Half of the house’s winter heating needs are met by capturing solar thermal energy using a large south-facing wall of double paned, high-transmittance windows. To capture the heat, two of the three house floors are concrete. The thermal mass of the concrete allows the floors to absorb radiant energy during the day and then slowly release the heat at night. The six-inch basement slab sits atop foam insulation, and the four-inch main floor slab sits atop beefed up conventional framing. To manage solar gain in non-heating seasons, the home takes a page from the ancient Puebloans’ playbook at Mesa Verde, sporting overhangs on all three levels of the southern-facing windows. The overhangs are engineered to provide full sun in three months of the winter, and full shade for three months of the summer. To manage solar gain in between summer and winter, the house uses exterior shutters to stop sunlight before it gets to the window glass.

The house’s eastern and western exposures have no windows, a design decision made to ensure that windows—an otherwise costly break in the highly insulated ICF exterior—are placed only where they can yield maximum energy gain. As a result, several smaller interior rooms (e.g. bathrooms, pantry, laundry room) have no windows. To get natural light into those spaces, 12 sun tubes bring light from the rooftop deep into the home interior. They’re so effective that one can wander the whole house during daylight hours without ever needing to turn on a light switch.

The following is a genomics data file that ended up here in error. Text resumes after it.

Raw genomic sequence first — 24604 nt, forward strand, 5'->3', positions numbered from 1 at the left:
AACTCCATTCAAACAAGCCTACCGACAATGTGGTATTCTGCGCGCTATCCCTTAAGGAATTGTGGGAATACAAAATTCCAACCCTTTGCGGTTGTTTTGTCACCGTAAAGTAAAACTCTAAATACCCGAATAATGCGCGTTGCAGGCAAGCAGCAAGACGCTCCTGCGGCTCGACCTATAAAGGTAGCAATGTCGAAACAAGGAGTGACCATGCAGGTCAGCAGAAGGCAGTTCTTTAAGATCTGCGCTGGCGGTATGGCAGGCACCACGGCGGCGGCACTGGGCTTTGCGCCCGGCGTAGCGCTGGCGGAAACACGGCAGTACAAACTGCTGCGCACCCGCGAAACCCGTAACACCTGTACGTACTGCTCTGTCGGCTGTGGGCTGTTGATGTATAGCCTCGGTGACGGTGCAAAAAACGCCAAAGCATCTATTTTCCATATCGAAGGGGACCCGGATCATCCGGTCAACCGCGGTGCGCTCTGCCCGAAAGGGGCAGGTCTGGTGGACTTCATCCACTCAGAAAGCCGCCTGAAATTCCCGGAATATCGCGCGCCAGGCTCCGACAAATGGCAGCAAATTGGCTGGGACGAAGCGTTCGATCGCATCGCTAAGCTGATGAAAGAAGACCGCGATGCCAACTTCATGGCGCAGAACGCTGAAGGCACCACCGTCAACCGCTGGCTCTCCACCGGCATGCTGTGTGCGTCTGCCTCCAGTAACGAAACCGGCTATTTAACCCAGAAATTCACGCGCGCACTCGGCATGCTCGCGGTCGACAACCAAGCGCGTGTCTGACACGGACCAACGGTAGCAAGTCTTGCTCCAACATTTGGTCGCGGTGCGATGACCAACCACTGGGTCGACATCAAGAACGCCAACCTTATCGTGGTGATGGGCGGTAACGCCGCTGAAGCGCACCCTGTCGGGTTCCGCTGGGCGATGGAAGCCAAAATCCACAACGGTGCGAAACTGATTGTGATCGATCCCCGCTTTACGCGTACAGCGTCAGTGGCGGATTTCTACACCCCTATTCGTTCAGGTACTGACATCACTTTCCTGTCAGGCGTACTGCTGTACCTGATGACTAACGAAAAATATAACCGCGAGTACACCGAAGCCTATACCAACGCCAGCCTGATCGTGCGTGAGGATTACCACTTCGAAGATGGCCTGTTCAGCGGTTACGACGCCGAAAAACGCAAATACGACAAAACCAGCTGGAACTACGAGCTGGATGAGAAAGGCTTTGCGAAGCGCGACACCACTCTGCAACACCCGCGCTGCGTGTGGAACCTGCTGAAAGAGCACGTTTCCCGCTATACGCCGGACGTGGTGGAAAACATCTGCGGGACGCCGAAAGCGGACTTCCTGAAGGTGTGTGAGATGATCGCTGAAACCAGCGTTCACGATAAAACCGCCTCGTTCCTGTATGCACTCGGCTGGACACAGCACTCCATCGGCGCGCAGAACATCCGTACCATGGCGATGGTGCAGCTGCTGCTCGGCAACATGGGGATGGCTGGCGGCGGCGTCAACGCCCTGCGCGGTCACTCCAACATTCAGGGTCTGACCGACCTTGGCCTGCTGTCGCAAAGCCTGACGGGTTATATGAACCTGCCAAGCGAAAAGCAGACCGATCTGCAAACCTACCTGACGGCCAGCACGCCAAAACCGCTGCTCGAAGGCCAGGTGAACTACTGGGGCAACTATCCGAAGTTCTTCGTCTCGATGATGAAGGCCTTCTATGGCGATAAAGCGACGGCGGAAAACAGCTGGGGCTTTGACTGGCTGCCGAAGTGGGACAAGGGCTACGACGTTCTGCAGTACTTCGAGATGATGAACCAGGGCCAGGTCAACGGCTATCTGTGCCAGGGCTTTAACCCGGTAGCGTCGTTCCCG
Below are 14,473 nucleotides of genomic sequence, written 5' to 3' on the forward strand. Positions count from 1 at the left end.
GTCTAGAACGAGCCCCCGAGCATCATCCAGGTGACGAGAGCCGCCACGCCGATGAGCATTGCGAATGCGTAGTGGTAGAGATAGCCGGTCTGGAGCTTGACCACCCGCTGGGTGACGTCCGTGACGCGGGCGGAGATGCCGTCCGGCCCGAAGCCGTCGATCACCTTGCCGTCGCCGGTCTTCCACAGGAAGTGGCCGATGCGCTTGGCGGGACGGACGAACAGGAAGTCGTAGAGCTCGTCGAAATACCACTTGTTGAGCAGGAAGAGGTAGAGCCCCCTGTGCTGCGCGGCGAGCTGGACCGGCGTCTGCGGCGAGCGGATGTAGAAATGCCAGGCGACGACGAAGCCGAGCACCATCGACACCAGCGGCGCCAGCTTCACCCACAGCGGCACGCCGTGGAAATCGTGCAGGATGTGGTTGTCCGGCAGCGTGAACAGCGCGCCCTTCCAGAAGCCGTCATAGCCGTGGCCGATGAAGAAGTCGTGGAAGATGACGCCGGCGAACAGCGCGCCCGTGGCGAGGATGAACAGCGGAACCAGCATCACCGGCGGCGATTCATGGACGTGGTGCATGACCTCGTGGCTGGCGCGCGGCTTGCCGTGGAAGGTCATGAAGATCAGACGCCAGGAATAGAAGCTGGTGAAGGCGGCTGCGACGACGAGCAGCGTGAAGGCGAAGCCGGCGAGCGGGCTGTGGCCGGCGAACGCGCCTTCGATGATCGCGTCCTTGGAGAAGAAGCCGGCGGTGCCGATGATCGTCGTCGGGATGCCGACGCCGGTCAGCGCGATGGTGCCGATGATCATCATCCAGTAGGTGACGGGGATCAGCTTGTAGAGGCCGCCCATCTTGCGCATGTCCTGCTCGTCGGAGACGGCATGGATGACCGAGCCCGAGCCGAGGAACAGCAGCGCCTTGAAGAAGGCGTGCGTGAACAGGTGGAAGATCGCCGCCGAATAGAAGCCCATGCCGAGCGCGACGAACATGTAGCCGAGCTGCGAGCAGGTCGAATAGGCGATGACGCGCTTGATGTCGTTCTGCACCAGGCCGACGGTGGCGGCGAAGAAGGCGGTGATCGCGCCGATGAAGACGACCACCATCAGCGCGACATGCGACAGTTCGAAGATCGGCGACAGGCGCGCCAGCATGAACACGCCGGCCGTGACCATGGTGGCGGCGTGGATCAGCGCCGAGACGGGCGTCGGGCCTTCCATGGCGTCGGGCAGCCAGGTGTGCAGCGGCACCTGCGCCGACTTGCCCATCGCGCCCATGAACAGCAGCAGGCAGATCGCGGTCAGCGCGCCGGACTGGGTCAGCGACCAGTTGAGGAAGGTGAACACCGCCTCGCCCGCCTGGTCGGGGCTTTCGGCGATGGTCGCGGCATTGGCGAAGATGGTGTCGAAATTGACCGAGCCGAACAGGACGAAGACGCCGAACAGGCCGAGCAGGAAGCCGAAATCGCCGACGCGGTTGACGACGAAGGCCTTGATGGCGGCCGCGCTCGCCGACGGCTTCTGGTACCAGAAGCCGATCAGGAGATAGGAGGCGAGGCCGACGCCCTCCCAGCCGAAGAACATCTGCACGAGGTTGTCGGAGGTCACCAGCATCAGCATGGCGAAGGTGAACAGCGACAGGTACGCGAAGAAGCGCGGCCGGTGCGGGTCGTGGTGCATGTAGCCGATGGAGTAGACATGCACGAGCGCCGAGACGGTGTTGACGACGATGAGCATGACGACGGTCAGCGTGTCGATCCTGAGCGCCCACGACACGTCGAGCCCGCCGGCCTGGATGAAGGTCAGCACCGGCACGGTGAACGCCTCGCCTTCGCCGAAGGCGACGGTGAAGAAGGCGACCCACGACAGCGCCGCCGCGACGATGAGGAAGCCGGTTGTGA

Another passive energy source for the house are the Earth Tubes, otherwise known as ground-coupled heat exchangers or earth-air heat exchangers (EAHE). Two, six-inch diameter PVC pipes run 200 feet from the house to a sheltered air intake. Buried 10 feet below the surface, they temper the air using the thermal mass of the earth. Around St. Louis, the ground temperature at that depth is about 55º Fahrenheit. In the winter, cold air is drawn into the Earth Tubes and warmed to the 50s before entering the home. In the summer, hot, humid air is drawn into the Earth Tubes and cooled to the 50s before entering the home. This provides 38% of summer cooling needs. As an added benefit, the cooled air is also dehumidified. Excess moisture condenses on the Earth Tubes, which are sloped at 2.5 degrees, and runs away from the house to a French Drain at the end of the tube.